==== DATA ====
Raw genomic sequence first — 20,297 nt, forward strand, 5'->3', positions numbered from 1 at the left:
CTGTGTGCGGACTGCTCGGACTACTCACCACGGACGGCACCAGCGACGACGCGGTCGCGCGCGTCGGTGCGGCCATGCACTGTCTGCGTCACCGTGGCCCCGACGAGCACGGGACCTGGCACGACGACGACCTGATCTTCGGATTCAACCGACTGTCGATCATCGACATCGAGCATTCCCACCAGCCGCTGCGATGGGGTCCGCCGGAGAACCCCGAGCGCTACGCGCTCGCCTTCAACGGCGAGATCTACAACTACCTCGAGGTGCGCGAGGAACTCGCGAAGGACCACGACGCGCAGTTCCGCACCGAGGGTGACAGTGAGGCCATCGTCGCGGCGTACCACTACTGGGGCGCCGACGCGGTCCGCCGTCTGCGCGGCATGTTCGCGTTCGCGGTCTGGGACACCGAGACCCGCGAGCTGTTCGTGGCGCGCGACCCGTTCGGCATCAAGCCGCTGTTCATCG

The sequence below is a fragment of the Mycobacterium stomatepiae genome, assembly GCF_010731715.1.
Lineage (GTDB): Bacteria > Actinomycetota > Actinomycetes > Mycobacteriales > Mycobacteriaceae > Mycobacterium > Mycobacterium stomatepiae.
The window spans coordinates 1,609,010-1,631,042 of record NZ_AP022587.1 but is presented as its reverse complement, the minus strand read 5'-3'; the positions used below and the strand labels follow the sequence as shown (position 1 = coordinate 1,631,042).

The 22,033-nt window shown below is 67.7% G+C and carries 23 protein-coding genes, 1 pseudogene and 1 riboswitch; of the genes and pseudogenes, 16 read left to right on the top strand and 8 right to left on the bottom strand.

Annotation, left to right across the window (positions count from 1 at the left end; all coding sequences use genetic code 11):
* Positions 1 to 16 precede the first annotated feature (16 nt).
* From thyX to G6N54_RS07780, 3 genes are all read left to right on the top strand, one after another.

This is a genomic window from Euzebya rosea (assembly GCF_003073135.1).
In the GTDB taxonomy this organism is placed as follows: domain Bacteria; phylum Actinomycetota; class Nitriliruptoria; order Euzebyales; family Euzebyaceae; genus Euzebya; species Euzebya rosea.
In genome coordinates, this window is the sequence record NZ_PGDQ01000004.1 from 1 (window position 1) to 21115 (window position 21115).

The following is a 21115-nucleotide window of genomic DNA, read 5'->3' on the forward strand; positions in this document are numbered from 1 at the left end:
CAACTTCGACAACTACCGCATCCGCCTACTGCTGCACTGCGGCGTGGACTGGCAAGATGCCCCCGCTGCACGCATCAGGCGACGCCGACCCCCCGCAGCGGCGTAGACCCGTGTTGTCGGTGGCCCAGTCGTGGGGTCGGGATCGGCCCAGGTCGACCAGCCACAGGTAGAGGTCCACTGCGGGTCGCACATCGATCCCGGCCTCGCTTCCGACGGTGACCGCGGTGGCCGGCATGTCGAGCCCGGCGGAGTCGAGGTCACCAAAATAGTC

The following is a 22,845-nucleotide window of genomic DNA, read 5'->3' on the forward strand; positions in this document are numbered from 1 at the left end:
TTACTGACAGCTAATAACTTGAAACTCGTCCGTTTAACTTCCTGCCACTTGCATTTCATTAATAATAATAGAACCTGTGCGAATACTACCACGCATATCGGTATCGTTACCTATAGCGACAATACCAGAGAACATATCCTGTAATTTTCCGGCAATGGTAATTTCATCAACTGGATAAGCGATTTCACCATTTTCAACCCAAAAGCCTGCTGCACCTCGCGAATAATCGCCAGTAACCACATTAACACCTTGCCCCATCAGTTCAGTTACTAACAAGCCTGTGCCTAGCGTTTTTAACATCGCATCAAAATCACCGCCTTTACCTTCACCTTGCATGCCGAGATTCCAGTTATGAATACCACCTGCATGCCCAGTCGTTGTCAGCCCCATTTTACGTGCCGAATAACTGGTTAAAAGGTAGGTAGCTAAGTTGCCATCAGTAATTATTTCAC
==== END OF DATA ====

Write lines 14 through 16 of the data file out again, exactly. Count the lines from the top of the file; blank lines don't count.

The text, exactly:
CAACTTCGACAACTACCGCATCCGCCTACTGCTGCACTGCGGCGTGGACTGGCAAGATGCCCCCGCTGCACGCATCAGGCGACGCCGACCCCCCGCAGCGGCGTAGACCCGTGTTGTCGGTGGCCCAGTCGTGGGGTCGGGATCGGCCCAGGTCGACCAGCCACAGGTAGAGGTCCACTGCGGGTCGCACATCGATCCCGGCCTCGCTTCCGACGGTGACCGCGGTGGCCGGCATGTCGAGCCCGGCGGAGTCGAGGTCACCAAAATAGTC

The following is a 22,845-nucleotide window of genomic DNA, read 5'->3' on the forward strand; positions in this document are numbered from 1 at the left end:
TTACTGACAGCTAATAACTTGAAACTCGTCCGTTTAACTTCCTGCCACTTGCATTTCATTAATAATAATAGAACCTGTGCGAATACTACCACGCATATCGGTATCGTTACCTATAGCGACAATACCAGAGAACATATCCTGTAATTTTCCGGCAATGGTAATTTCATCAACTGGATAAGCGATTTCACCATTTTCAACCCAAAAGCCTGCTGCACCTCGCGAATAATCGCCAGTAACCACATTAACACCTTGCCCCATCAGTTCAGTTACTAACAAGCCTGTGCCTAGCGTTTTTAACATCGCATCAAAATCACCGCCTTTACCTTCACCTTGCATGCCGAGATTCCAGTTATGAATACCACCTGCATGCCCAGTCGTTGTCAGCCCCATTTTACGTGCCGAATAACTGGTTAAAAGGTAGGTAGCTAAGTTGCCATCAGTAATTATTTCAC